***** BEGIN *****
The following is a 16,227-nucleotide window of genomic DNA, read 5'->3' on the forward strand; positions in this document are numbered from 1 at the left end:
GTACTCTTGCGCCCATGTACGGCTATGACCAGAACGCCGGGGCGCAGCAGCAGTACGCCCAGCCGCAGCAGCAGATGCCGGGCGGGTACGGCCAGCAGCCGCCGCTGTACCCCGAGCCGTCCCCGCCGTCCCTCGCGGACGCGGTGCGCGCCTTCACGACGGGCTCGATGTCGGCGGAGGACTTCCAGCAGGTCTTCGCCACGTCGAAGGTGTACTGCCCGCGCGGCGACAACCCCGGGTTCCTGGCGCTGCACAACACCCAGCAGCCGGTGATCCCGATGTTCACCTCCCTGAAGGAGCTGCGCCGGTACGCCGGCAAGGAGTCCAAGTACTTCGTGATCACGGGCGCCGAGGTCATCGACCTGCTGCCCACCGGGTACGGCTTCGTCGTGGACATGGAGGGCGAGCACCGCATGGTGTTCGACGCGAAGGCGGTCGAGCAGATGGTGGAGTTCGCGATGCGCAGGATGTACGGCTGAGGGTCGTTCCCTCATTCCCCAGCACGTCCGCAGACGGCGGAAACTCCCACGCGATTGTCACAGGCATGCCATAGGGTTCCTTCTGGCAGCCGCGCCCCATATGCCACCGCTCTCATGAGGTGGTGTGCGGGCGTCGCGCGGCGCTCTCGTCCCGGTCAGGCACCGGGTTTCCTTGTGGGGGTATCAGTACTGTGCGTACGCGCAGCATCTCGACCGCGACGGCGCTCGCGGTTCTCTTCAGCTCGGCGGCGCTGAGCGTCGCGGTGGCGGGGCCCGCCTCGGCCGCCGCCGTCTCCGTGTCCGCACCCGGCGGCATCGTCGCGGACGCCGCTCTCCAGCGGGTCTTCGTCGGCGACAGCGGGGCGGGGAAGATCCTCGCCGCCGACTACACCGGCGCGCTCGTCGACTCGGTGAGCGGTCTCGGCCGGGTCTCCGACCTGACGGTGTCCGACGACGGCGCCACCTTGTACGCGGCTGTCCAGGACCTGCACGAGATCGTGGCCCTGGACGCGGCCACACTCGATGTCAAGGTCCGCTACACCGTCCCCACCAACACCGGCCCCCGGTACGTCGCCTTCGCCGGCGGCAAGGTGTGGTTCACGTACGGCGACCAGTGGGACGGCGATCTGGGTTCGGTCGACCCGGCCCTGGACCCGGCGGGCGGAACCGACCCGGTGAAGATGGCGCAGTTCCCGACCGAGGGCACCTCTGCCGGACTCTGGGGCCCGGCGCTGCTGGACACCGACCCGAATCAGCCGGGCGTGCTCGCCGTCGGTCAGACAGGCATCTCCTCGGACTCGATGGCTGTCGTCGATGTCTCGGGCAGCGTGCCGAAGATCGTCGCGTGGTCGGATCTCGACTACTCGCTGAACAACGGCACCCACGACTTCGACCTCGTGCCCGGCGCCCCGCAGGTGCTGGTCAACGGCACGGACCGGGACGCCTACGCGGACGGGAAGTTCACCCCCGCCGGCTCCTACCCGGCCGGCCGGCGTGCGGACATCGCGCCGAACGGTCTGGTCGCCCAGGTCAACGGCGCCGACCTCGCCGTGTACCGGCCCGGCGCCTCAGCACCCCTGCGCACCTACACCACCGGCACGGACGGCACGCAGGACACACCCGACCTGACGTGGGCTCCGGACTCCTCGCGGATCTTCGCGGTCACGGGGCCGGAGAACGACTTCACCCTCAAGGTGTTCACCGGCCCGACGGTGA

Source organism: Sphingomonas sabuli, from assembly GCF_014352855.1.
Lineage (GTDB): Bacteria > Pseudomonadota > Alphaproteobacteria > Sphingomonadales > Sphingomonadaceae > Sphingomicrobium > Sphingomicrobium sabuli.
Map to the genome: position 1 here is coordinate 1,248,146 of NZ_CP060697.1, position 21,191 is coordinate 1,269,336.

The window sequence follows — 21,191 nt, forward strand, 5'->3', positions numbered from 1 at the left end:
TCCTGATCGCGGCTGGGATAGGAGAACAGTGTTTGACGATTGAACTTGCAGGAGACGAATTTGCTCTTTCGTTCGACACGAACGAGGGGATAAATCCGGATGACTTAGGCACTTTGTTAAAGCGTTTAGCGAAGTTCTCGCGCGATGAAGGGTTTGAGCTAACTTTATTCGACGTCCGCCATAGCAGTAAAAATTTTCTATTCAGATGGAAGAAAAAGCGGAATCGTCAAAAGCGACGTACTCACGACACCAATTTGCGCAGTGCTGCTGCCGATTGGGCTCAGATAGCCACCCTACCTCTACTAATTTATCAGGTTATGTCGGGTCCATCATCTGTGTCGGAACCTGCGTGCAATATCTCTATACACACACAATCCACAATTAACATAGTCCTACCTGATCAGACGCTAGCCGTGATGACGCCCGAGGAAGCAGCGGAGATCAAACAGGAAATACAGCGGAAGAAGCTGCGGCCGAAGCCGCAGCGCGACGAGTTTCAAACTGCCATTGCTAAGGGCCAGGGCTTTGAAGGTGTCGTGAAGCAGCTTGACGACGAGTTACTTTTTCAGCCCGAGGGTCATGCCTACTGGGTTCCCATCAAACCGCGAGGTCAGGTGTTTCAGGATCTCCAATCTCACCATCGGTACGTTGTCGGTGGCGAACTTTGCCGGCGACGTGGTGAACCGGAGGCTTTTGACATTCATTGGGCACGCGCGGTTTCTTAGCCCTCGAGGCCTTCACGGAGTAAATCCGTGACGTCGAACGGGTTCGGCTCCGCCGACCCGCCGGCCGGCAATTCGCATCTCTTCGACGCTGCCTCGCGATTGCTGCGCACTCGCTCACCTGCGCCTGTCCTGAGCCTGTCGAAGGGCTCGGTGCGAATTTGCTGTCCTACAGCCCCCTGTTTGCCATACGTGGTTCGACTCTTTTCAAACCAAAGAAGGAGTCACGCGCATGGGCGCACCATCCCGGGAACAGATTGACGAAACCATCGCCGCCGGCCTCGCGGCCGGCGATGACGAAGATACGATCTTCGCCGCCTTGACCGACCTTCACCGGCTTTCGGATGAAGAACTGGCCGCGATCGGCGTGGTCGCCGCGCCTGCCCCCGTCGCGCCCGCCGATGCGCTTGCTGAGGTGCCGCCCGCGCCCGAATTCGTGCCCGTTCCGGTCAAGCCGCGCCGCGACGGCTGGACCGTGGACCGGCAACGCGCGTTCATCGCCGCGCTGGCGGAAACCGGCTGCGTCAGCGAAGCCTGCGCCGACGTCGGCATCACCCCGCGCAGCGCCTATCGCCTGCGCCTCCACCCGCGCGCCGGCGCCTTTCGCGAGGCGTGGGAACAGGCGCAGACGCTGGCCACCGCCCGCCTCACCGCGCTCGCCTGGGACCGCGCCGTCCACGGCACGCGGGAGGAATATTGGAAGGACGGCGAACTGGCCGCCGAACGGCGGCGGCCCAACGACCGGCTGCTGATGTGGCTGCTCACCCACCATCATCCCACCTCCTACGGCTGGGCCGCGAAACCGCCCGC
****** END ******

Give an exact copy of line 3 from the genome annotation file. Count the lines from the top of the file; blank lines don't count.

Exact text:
Source organism: Sphingomonas sabuli, from assembly GCF_014352855.1.